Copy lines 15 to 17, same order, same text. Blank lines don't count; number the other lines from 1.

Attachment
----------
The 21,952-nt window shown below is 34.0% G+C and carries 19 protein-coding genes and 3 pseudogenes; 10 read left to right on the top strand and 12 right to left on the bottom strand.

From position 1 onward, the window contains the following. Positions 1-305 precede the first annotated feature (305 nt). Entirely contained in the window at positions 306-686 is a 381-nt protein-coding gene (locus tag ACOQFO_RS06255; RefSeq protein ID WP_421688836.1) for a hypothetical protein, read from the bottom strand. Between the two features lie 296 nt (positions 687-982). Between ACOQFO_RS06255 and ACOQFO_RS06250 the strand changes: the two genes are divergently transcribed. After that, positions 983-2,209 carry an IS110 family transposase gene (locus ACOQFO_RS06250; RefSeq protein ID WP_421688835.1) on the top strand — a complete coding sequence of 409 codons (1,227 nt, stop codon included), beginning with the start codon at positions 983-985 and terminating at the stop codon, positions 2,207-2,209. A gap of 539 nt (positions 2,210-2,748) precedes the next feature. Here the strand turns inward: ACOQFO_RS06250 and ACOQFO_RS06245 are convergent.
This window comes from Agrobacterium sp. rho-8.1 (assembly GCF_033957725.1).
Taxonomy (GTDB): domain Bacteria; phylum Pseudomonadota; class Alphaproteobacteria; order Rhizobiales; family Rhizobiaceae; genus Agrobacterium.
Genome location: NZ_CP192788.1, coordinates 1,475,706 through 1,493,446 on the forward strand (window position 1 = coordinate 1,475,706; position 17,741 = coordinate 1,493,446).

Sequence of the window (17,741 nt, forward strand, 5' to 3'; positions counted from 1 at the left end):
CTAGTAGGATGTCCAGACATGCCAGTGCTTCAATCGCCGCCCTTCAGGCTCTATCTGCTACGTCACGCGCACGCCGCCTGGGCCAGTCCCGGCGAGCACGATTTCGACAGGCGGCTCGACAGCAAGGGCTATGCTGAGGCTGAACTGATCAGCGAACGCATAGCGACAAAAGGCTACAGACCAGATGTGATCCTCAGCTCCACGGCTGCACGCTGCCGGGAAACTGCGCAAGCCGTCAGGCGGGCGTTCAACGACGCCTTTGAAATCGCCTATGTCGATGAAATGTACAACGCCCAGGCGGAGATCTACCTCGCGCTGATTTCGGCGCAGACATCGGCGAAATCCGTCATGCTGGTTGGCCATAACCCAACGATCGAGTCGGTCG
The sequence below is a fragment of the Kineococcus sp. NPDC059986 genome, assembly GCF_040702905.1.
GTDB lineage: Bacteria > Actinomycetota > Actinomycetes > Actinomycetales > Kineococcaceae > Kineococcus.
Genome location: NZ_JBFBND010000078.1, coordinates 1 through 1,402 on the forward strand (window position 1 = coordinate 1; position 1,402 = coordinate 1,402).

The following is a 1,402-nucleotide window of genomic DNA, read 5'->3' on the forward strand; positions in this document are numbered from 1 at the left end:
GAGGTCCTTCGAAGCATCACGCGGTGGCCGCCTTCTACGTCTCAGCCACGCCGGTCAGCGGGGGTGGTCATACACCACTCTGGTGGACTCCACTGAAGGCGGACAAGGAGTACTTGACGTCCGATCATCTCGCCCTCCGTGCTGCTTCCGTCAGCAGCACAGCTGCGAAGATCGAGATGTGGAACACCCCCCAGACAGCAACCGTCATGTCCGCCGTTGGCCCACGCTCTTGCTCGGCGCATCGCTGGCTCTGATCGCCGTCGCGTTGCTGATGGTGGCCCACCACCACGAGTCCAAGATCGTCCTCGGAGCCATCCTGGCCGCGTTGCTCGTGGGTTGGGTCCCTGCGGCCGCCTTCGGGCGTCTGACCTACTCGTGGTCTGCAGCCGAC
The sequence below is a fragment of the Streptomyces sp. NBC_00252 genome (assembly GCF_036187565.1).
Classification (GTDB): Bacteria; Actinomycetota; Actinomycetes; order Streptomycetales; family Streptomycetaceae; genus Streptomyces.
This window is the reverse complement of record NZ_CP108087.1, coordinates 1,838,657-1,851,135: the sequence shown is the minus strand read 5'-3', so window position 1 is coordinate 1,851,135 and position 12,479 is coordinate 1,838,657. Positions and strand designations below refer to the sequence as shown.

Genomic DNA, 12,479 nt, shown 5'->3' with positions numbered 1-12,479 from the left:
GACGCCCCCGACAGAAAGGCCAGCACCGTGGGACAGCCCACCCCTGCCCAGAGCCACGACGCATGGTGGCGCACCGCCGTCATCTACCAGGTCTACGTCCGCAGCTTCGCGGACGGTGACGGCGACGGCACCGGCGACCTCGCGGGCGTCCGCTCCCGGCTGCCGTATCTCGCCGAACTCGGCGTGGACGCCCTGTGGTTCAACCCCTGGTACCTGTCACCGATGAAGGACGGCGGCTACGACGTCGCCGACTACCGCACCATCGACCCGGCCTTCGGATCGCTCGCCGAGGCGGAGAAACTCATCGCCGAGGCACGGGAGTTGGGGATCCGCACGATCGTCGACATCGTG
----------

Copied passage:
This window is the reverse complement of record NZ_CP108087.1, coordinates 1,838,657-1,851,135: the sequence shown is the minus strand read 5'-3', so window position 1 is coordinate 1,851,135 and position 12,479 is coordinate 1,838,657. Positions and strand designations below refer to the sequence as shown.

Genomic DNA, 12,479 nt, shown 5'->3' with positions numbered 1-12,479 from the left:
GACGCCCCCGACAGAAAGGCCAGCACCGTGGGACAGCCCACCCCTGCCCAGAGCCACGACGCATGGTGGCGCACCGCCGTCATCTACCAGGTCTACGTCCGCAGCTTCGCGGACGGTGACGGCGACGGCACCGGCGACCTCGCGGGCGTCCGCTCCCGGCTGCCGTATCTCGCCGAACTCGGCGTGGACGCCCTGTGGTTCAACCCCTGGTACCTGTCACCGATGAAGGACGGCGGCTACGACGTCGCCGACTACCGCACCATCGACCCGGCCTTCGGATCGCTCGCCGAGGCGGAGAAACTCATCGCCGAGGCACGGGAGTTGGGGATCCGCACGATCGTCGACATCGTG